Black Metal has a way of worming its way into all manner of other subgenres, almost unlike any other Metal subgenre. I’ve seen Blackened Hardcore, Black Noise, Blackgaze Post-Black Metal the list is frankly endless. I think in part this is due to Black Metals early flirtations with Symphonic elements and equally Dark Ambient ideas. A genre which was constructed as a rebellion towards ‘false’ Metal genres has since become the subject of the most pop culture sensation and adaptability out of any Metal subgenre. I would even go as far to to term Black Metal as a household phrase, more so than its extreme cousin Death Metal.
Taking Black Metals pliability to the highest extents come Lice. An obscure collective of musicians featuring the DSBM powerhouse Niklas Kvarforth from the mighty Shining, not to mention J from that catastrophic Blackened Death Metal barbarians Teitanblood and guitarist Kirill Krowli. This unholy trio aim to bring about suffering, misery and the avant-garde via their debut full length Woe Betide You put out through Season Of Mist. If you like experimental notions within a Blackened landscape then this is sure to be your ticket towards depression, melancholy and the totally weird, sick and depraved.
Beyond Eternal Recurrence is a beautiful, ethereal instrumental Blackgaze opener that sets the tone for this album and represents a twisted beam of light amid the coffined and shrouded blackness within. Spitting forth with Alcest influence this track leaks elements of Black Metal whilst still retaining a sort of obscure happiness. Layers Of Dirt opens our ears to the experimental nature within, twisted riffs weave into the spewing vocals from the titanic Kvarforth and we see a side to his vocals that is equal parts Shining and equal parts bizarre, developing and different. Perhaps it is the setting that gives off this vibe but either way they are hideous, anguish fuelled and injected with self-hatred.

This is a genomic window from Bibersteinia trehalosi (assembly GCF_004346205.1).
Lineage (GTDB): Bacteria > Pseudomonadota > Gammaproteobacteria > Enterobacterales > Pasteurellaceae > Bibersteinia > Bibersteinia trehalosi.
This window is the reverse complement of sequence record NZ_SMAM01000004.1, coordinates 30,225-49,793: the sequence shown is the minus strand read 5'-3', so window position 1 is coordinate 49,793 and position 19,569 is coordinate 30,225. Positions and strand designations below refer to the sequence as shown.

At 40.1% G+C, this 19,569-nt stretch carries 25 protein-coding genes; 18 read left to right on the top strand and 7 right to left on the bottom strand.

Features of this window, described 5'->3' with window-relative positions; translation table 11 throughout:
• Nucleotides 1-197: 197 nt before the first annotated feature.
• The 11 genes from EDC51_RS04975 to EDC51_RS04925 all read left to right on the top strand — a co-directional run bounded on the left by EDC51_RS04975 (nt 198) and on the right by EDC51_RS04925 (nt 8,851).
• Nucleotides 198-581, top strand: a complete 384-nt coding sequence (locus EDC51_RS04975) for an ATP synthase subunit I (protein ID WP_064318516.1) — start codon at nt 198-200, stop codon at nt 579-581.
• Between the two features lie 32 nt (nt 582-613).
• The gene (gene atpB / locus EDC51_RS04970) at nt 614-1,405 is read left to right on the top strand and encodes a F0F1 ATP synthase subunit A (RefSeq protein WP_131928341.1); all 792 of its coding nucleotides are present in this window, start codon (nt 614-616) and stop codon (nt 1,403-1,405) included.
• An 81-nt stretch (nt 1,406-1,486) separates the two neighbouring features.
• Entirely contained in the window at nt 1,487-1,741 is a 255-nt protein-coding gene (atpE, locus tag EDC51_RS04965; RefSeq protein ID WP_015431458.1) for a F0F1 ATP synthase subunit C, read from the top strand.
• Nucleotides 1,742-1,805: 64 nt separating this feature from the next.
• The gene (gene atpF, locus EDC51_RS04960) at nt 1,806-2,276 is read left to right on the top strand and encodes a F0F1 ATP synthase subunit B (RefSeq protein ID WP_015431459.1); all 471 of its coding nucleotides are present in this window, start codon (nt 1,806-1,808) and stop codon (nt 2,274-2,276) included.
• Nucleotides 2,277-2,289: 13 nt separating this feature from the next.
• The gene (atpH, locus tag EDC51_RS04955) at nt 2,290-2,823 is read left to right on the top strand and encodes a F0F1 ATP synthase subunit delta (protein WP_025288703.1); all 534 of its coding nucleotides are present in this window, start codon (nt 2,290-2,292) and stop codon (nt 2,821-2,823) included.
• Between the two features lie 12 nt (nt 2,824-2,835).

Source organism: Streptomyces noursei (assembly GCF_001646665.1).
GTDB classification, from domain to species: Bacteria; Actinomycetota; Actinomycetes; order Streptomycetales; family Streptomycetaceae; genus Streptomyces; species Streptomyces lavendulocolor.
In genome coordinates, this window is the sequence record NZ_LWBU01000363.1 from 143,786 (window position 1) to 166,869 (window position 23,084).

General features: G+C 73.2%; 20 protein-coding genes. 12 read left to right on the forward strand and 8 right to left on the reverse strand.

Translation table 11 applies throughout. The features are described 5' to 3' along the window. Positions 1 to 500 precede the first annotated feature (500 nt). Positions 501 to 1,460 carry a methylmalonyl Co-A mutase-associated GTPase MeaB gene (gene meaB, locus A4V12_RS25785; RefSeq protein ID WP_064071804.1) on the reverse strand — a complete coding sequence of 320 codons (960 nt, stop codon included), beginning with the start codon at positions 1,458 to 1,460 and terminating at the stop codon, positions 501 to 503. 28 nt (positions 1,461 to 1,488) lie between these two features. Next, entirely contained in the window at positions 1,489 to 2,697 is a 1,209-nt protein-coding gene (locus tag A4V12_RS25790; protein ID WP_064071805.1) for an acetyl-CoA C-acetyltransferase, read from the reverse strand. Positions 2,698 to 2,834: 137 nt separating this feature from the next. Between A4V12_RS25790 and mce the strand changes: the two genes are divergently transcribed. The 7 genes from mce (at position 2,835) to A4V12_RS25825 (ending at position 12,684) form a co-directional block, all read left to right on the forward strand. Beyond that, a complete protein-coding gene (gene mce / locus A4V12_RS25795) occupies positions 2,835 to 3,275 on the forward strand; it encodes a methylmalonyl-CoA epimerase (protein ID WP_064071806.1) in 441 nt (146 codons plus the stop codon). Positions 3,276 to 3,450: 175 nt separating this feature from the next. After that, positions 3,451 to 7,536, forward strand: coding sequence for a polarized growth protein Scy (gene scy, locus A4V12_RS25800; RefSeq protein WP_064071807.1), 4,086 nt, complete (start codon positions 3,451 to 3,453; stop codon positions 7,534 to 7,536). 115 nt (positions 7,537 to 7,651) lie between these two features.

Level Below sees things mixed up again with the addition of some powerful clean vocals and more Blackgaze/ Post-Black Metal musing in the instrumentation. It’s important to note that whilst this album is avant-garde and genre-defying it doesn’t lose our attention or become too full of its own importance. Each track is a striking journey tied together with Black Metal but equally exploring its own themes, Roadkill is another example of this it’s slower pace and more gentle touch make it a smooth listen but it still packs a punch at points arguably playing with Progressive notions and giving us more of Kvarforth’s unending talents. At its climax Woe Betide You presents us with Pride Eraser and the fiendish …And So The Ceaseless Murmur Of The World Came To An End. Both of which in their own right are epic Blackened twists of oddity and spectacle that leave the listener asking for more.
To sum it up Lice have come into the fray with storming force. Often these super-groups can be tiresome, and often they are bolstered merely by their icons. Yet for Lice this is not the case, a strong album with a great deal to muse upon both for the casual listener and those more initiated. The genre-defying tone is also something that becomes devoid of labels and stereotypical connotations which whilst antagonistic for purists is a wonderment for those with a more open mind. I would also add that if you’re into any form of more fringe Black Metal then this will tick some sort of box with you, you may not enjoy every morsel but there is sure to be enough to please the senses.
(8/10 George Caley)